“I can’t tell you anyone right now making $14 an hour in the restaurant industry,” he said, with employers forced to offer more. “If there are, it’s a single-digit percentage.”

That is borne out by a report from the state Office of Economic Opportunity.

For 2022, the most recent data available, fast-food cooks already were earning an average $14.63 an hour. The figure for cooks at more traditional restaurants was $17.07.

And dishwashers were being paid an average of $14.63 an hour.

But what happens, Chucri said, is that raising the floor by 50 cents an hour will drive up the wages of those making more than that. And that, he said, will have a definite effect on an industry which is paying out $18 million a day to about 250,000 workers.

What many establishments are doing, he said, is automating to reduce the number of employees needed.

It starts, Chucri said, at the front end, with not just fast-food restaurants having patrons order from a kiosk but similar devices even in casual establishments.

And there are savings in the back of the house.

It’s not unusual, he said, to find the French fries being made and turned by equipment. And he specifically cited “Chippy,” a robotic tortilla chip maker being tested by Chipotle.

But total automation, he said, just can’t happen in a hospitality industry.

“We still have to have that person-to-person contact,” Chucri said.

“Technology can only replace certain functions of a restaurant,” he continued. “It can’t replace the rapport we have with our guests each and every day.”

Aside from many restaurant workers, the Office of Economic Opportunity has identified other occupations that are at the bottom of the pay scale in Arizona.

Attendants at amusement and recreation areas were earning an average of $13.70 in 2022. Cashiers of all types had an average wage of $14.14. And the figure for desk clerks at hotels, motels and resorts was $14.35.

Arizona voters mandated in 2006 that the state have its own minimum wage not tied to the federal figure. That set the bottom of the pay scale here at $6.75 an hour, $1.60 higher than what federal law mandated at the time.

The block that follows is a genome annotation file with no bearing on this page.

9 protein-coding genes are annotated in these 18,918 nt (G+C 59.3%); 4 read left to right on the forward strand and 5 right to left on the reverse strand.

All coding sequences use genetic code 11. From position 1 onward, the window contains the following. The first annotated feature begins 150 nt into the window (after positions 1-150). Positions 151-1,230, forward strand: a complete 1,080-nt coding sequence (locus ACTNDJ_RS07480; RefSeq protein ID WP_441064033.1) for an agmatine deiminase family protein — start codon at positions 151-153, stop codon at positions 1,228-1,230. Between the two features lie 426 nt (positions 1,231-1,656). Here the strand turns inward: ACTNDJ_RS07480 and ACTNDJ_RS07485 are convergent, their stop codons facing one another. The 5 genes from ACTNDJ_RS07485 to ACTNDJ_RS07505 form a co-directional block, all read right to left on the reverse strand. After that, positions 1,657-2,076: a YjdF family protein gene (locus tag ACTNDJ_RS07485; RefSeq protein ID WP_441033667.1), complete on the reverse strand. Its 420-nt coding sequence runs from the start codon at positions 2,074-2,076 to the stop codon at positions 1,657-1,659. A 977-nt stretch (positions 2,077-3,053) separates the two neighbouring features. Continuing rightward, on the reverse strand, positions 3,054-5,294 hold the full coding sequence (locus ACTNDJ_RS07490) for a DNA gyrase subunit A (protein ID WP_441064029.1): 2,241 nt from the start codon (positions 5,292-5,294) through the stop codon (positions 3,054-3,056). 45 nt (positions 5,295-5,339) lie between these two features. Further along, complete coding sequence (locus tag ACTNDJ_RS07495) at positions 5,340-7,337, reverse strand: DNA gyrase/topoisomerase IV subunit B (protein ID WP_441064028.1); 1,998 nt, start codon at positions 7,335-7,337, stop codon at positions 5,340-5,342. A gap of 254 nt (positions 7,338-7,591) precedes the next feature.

Plus there were inflation adjustments.

A decade later, voters decided to turbocharge the raises, imposing a $10 minimum with automatic increases up to $12 as of 2020. After that, inflation has driven the annual increases to the current $13.85 — and the new $14.35.

What’s driving this year’s inflation figures are a variety of issues.

The Bureau of Labor Statistics reports rents are up by 7.8% over a year ago. And even what the agency calls an “owner’s equivalent rent” is 7.3% higher.

And then there’s the cost of foods for home purchase.

Leading the pack has been cereals and baking products, which are costing 6.0% more than a year earlier. Fruits and vegetables are up 2.1%.

But the BLS said the cost of protein — meats, poultry, fish and eggs — is unchanged from a year ago.

And the cost of eating out is up 6.5%.

What is not the main driver of inflation, for a change, is the price of filling up the tank.

Last year, BLS reported that gasoline prices were up 25.6% from the same period a year earlier.

That’s not to say fuel is cheap. But it has dropped by 3.3% in the past year.

Perhaps unrelated, the cost of new cars is 2.9% more than last year, with used car prices actually down 6.6%.

The BLS, aside from publishing national figures — the ones used to adjust the Arizona minimum wage — also released some more state-specific data for the Phoenix metro area, which includes Maricopa and Pinal counties. The most notable difference is that rents here are up year-over-year by 9.5%.